Many of you have asked me what type of sleep methods we use for our girls, and more specifically whether or not we co-sleep and have a family bed, or if we do things like crying-it-out or sleep training.
The fact that I get asked these questions so commonly tells me two things:
- Firstly, that many (I’d even say most) babies or toddlers go through a bad sleeping stage at some point. Yes, I do agree that some children are better sleepers than others, but I have a hard time believing that even those “good” sleepers make it to age 3, let’s say, without going through some sleep troubles sometime.
- Secondly, there is definitely an emotional stigma around sleep methods, enough so that mamas struggle over what is right, what they should do, how to do it, and especially, what others will think or say about their choices.
If these two points are correct, then we basically have tired, emotionally-insecure mamas trying to make decisions on what the best thing is for their babies.
This dillema brings me to the first parenting value that our family holds regarding sleep:
We value being whole, functional people that are well rested and recharged, so that we can love, laugh, learn, communicate, and grow effectively during our waking hours together.”
So, do we co-sleep? Well, technically yes, and no, well – it depends, sometimes but not always. And do we sleep train? Well, not really but I guess in a way, a little bit, gently.
Confused by my answer? Great! Because I want to show you that being responsible and loving does not always mean being die-hard, and I really do believe that parents can be responsible and loving regardless of which side of the fence they are on for these issues.
Before we go on, I quickly want to address something. It is my opinion that…
Sleep Training is no more damaging to a child than being an exhausted, impatient, resentful parent is.
I don’t really want to get into debating the effects and specifics of different sleep training methods in this post, but I do want to make it clear that the emotional guilt I sometimes hear thrown on families who choose some form of sleep training (gentle or not) has no room on my blog. I personally don’t believe that cry-it-out methods are necessarily psychologically damaging to a child (especially when implemented with “mature” babies, say over a year of age who are already learning to become more dependent beings naturally and being raised in a nurturing environment).
Now, that being said, CIO is pretty much my worst nightmare and I will avoid it at all costs. It goes against every maternal instinct that I have, and I think that for most parents it is very difficult to just listen to your child cry indefinitely. It is completely uncomfortable, irritating, depressing… totally hard. No one likes to do it. But, I don’t believe it permanently scars the child.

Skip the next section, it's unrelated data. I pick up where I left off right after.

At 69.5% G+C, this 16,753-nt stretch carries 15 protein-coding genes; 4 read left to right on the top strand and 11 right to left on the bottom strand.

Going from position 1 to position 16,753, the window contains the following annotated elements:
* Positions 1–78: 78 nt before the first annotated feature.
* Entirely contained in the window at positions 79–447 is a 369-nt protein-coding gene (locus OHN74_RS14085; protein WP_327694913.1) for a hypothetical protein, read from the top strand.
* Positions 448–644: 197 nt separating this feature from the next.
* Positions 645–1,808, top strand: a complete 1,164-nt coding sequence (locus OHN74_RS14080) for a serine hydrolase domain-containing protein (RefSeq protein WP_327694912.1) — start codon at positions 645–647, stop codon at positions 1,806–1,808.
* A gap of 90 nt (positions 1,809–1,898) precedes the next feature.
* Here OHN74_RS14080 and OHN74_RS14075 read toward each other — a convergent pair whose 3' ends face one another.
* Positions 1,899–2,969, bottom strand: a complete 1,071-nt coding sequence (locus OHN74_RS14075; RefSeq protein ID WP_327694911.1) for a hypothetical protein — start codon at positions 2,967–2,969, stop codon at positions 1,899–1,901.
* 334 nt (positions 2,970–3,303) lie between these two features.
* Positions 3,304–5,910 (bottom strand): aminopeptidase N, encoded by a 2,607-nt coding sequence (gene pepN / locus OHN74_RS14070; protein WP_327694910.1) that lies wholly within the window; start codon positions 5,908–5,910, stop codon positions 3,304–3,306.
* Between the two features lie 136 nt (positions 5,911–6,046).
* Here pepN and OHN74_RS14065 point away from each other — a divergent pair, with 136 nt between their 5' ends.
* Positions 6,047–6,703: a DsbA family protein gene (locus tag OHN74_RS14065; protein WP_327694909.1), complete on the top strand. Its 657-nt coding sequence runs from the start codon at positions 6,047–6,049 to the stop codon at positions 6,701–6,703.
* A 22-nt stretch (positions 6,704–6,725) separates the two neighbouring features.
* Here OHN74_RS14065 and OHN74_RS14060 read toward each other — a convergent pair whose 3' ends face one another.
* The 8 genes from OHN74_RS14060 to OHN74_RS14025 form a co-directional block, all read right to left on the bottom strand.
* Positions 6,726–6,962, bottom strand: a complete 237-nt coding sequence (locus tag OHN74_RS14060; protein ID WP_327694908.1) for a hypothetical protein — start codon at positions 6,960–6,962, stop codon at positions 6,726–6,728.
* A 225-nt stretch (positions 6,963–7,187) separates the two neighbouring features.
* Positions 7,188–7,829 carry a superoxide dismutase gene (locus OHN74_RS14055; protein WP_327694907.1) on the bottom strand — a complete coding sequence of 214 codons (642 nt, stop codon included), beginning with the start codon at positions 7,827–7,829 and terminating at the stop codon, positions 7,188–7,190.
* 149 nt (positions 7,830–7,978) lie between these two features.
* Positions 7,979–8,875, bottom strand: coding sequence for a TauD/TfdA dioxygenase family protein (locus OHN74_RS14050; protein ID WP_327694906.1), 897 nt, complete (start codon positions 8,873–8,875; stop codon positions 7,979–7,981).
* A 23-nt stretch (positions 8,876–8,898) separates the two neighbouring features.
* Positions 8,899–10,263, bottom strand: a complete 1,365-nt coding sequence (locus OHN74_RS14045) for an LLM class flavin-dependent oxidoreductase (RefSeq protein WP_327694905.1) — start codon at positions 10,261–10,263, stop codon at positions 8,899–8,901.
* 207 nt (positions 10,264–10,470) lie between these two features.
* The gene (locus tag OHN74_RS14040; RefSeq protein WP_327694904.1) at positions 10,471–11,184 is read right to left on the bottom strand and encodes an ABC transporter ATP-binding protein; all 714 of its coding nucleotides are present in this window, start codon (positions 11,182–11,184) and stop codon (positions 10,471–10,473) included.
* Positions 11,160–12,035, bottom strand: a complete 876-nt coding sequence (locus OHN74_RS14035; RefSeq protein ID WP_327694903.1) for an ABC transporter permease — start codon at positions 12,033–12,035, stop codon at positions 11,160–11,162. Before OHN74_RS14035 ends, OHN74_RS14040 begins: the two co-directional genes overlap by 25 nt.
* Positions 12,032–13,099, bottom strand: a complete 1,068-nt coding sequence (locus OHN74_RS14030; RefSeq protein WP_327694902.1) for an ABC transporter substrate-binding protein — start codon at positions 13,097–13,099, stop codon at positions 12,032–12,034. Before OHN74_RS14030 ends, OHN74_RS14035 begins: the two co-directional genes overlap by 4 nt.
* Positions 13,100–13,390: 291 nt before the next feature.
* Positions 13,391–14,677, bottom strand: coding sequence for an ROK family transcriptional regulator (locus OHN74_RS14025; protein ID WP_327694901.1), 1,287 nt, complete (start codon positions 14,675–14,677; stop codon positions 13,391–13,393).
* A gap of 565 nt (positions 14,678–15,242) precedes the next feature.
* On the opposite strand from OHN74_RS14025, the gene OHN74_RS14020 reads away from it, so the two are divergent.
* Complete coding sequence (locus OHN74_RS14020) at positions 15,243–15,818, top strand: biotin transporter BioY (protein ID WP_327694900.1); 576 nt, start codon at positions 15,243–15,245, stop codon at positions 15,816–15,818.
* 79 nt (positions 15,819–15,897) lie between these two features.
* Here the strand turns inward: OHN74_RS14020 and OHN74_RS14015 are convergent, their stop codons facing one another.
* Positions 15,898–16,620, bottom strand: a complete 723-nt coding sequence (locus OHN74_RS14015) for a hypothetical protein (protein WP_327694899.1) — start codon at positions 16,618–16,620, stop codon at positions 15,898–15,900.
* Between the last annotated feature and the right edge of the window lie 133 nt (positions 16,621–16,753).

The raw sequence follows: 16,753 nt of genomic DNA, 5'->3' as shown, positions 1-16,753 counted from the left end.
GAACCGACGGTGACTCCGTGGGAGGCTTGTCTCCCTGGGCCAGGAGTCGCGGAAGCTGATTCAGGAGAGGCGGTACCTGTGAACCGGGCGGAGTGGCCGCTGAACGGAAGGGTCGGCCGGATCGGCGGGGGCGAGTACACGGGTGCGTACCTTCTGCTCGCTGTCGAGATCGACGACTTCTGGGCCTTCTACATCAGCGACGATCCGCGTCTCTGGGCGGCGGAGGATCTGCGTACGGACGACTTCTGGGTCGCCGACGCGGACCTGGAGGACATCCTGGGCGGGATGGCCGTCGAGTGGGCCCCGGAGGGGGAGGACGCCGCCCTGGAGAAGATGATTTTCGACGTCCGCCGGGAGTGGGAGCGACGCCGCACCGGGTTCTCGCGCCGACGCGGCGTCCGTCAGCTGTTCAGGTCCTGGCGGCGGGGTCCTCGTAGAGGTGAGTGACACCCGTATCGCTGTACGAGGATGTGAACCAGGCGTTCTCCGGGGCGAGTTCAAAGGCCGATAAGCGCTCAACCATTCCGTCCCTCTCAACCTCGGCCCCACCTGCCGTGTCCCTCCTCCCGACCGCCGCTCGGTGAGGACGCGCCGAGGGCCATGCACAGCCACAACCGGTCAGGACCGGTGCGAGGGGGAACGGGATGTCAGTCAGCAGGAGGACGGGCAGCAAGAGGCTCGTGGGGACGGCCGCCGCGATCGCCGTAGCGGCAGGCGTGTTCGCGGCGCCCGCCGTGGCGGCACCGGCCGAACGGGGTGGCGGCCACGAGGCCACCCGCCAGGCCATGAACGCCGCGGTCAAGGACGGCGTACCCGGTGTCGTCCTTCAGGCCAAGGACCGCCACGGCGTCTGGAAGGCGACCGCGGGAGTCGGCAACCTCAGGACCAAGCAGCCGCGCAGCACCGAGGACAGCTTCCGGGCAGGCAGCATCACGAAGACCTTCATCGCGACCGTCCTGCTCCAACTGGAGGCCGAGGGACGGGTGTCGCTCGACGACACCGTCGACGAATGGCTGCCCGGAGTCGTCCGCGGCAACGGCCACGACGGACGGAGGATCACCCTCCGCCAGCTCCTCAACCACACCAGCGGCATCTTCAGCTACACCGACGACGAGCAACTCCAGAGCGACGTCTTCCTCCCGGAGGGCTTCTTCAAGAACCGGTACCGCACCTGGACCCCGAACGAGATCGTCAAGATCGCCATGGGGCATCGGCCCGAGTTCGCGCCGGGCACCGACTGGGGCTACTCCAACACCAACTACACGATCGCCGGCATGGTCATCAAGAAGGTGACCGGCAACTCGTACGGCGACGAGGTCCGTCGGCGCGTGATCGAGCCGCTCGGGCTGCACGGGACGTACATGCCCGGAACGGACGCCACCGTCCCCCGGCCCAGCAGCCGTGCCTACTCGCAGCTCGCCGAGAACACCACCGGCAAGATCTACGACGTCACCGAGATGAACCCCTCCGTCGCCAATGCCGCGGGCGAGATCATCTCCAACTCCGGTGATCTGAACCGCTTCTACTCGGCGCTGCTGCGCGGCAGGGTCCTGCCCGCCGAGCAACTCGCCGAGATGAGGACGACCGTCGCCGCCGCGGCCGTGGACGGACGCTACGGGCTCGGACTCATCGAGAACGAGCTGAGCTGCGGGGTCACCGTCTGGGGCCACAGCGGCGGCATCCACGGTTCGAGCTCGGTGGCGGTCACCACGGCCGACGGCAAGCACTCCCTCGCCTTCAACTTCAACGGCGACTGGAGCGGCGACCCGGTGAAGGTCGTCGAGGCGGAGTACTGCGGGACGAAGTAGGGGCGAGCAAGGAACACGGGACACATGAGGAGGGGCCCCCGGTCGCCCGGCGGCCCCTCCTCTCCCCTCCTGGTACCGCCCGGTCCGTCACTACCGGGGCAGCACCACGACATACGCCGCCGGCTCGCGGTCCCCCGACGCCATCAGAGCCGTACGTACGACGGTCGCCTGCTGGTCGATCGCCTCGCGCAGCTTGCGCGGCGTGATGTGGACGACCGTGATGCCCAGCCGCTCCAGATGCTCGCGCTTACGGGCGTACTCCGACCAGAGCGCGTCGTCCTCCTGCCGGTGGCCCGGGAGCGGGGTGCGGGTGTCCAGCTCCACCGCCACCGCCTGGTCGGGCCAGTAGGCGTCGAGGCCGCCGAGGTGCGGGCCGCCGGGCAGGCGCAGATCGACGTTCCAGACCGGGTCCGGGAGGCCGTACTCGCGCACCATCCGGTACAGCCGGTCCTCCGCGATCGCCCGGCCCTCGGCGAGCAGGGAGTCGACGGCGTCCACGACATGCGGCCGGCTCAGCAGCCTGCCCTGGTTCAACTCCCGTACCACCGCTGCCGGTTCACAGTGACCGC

Many times the parents I talk to who have decided to sleep train choose it because sleep is going so badly for all involved that they feel at a loss.
They are no longer enjoying parenthood, and those vibes totally affect their children. Again, in my opinion, sleep training is no more damaging to a child than being an exhausted, impatient, resentful parent is.
In my own personal life, the times where I have had to wake up every 30 minutes throughout the night to nurse one of my girls or attend to them in some way (thank you growth spurts, sleep regressions, whatever you want to call them, etc!), and I got no sleep for days (sometimes weeks) on end, I watched myself turn into a mean mom. I was frustrated, defeated, tired, and unreasonable. My tone was harsh and ongoing, which I don’t stand for either.
So, whether you choose to implement some form of sleep training system or not, you can be loving and responsible, and similarly you may see yourself turn into the parent you never thought you would be on both, too.
I’d also Like to point out that Co-sleeping Doesn’t Have to Be Full time.
I have heard several mamas say to me that they wish they could co-sleep but that it just doesn’t work practically for various reasons. I get that! But I also want to encourage parents to still get those cuddles in somewhere, and that co-sleeping doesn’t have to be implemented full time to glean emotional benefits from it.
In theory, we are a co-sleeping family and are influenced by Attachment Parenting. We would love to have a very cuddly, close family all of the time, but truthfully our relationship with co-sleeping has fluctuated based on different stages our kids were in (though we always end up reverting back).
But, sleep evolution is good. And we gotta be able to roll with it!
Back in our Parenting Values and Why you Need Them post, I shared how determining our own family’s values and using them as a filter in how we looked at different methods really helped us not to feel guilty or bogged down. We’ve been able, instead, to continuously reassess and to feel good about our decisions because we know what are end goals are.
You’ll NEED to Reassess and Rethink your strategy on sleep every so often! Here’s why:
- Baby/Toddler sleep habits are constantly changing. This might be because they need night feeds or are growing out of them, or they are teething, experiencing night-terrors, separation anxiety, wired from something they ate, overstimulated, overtired… There are so many reasons that their habits are changing, but I would say that from ages 0-3, my kids’ sleep patterns have consistently evolved. As soon as we thought we were into a routine or had things figured out, somebody changed something on us!
- Our circumstances change.
- The number of kids we have. The way we slept our first baby was totally different because she had no noise or competition for my attention; she had it good! Darla on the other hand, rarely gets to nap in total peace.